Sunday, August 21, 2011

August 24 (Saturday): Wise Writes (Unwisely) to Lee

General Henry A. Wise

                                                            DOGWOOD GAP CAMP, August 24, 1861.
General R. E. LEE, Commanding, &c.;
   SIR:  I received your last dispatch this morning and I confess with a heavy heart.  The general instruction is that my command is independent in its organization, and cannot be detached, yet General Floyd may divide and detail it in part, subject to his direct orders, in any proportion of force, so as to deprive me of all opportunity to organize and protect it, and to command the respect from it which I must have, in order to make it efficient or to be myself of any use in the service.  To be plain, sir, I am compelled to inform you expressly that every order I have received from General Floyd indicates a purpose to merge my command to his own and to destroy the distinct organization of my Legion.  We are now brought into a critical position by the vacillation of orders and confusion of command.
   Two days ago I was ordered to proceed down the turnpike to meet the enemy.  Everything was put in motion, and the commands were united at the foot of Gauley Mountain, where the foe was found in force.  We arrived on the evening of the 21st.  That night General Floyd, for the first time, conferred with me, and I concurred in a plan to attack Carnifix Ferry, on the Gauley, while he should hold the front on the turnpike, and was accordingly ordered to proceed that night at 3 o’clock to take and cross that ferry.  He was to check the enemy in front and join me at the ferry, after covering my train and artillery, which he had left at Dogwood Gap.  At 3.30 o’clock I marched.  Found no enemy on the Sunday road. They had retreated across the ferry, and I arrived there early in the morning.  I paused to get breakfast while looking out for boats on which to cross.  The enemy had sunk one and sent the other adrift over the falls.  I had scarcely paused before General Floyd, with his whole force, arrived by another road, leaving his train and his artillery unprotected on the turnpike.  The rain and mud were nearly insufferable the day before yesterday, and the men without tents after a night’s march.  In the course of the day he changed orders three times, and at least ordered me to divide my batteries, giving him three pieces of artillery, with a detachment for the guns, and 100 horse to follow across the Gauley.  The sunken boat having men raised—a single boat of the smallest size for a country ferry—he ordered me, with the remainder of my command, to take position on the road and check the enemy, leaving me four pieces and he taking six—four of mine and two of his own.  Under these orders I marched back yesterday to Dogwood, leaving Captain Hart, with my detached artillery, on this side of the ferry, awaiting the opportunity to cross, General Floyd having taken over his own two pieces.  Last night his quartermaster dispatched to me the message that their boat sank yesterday and went with General Floyd are cut off until we can build another ferry boat.  He has with him only about 1,000 men and two pieces of artillery, the enemy having about 4,000 men at Gauley and Back Creek, and within a few hours march of him.  This unfortunate move may cut him to pieces, but Colonel Tompkins is coming up with about 750 men, and we will do what we can to cover the retreat or to re-enforce his position.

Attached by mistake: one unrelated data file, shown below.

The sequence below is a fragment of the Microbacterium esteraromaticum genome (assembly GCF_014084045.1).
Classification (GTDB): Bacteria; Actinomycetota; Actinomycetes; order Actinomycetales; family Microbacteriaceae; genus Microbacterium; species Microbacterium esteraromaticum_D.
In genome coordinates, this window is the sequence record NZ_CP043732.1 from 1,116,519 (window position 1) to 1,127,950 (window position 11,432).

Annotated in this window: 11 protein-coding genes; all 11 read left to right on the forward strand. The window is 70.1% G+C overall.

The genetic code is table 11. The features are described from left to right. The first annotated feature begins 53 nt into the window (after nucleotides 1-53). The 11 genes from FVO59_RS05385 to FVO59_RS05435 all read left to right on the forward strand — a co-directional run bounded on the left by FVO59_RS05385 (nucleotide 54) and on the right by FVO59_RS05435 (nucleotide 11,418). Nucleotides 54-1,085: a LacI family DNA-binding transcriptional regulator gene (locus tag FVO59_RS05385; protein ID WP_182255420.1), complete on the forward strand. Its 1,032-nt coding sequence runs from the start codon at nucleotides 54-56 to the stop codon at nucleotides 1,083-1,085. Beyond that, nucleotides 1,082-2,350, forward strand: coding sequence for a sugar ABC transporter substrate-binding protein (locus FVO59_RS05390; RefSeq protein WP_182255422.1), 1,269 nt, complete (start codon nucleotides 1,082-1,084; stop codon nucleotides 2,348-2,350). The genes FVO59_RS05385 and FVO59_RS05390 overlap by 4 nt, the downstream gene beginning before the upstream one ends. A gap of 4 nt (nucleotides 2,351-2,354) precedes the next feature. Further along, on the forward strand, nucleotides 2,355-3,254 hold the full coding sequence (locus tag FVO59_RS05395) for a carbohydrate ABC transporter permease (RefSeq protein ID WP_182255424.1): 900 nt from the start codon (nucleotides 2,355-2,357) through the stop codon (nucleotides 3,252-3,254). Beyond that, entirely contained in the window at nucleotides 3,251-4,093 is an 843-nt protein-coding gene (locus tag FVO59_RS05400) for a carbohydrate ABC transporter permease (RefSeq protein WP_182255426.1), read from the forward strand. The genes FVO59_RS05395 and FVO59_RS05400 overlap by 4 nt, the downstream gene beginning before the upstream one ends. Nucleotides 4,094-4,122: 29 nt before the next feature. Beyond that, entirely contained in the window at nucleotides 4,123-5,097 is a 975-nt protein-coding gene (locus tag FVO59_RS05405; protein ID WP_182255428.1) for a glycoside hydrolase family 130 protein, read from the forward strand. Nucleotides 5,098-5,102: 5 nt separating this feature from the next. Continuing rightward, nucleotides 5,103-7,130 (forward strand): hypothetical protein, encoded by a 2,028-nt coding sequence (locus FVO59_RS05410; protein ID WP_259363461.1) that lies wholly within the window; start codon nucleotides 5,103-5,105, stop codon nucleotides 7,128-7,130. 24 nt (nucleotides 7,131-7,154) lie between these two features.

I now ask to be entirely detached from all union with General Floyd’s command.  I beg you, sir, to present this request to the President and Secreatry of War for me.  I am willing, anxious, to do and suffer anything for the cause I serve, but I cannot consent to be even subordinately responsible for General Floyd’s command, nor can I consent to command in dishonor.  I have not been treated with respect by General Floyd, and co-operation with him will be difficult and disagreeable, if not impossible.  I earnestly ask that while he is attempting to penetrate Gauley I may be allowed to operate in separate command from him, but aiding his operations, by being ordered to penetrate the Kanawha Valley on the south side, by the Loop or Paint Creek, or by the Coal River; or send me anywhere, so I am from under the orders of General Floyd.
    I am, with the highest respect, your obedient servant,
                                                                                    HENRY A. WISE
Official Records, Series I., Vol. 5, Page 804

Wise would very likely have been cashiered but for his political influence.  Even then, it is hard to imagine a superior other than Lee with the patience to endure the constant sniping between Wise and Floyd.  One criticism of Lee in West Virginia, and it appears valid, is that he was unable to act decisively to address the Wise-Floyd feud, relying on diplomatic messages and invocations of the good of the cause.

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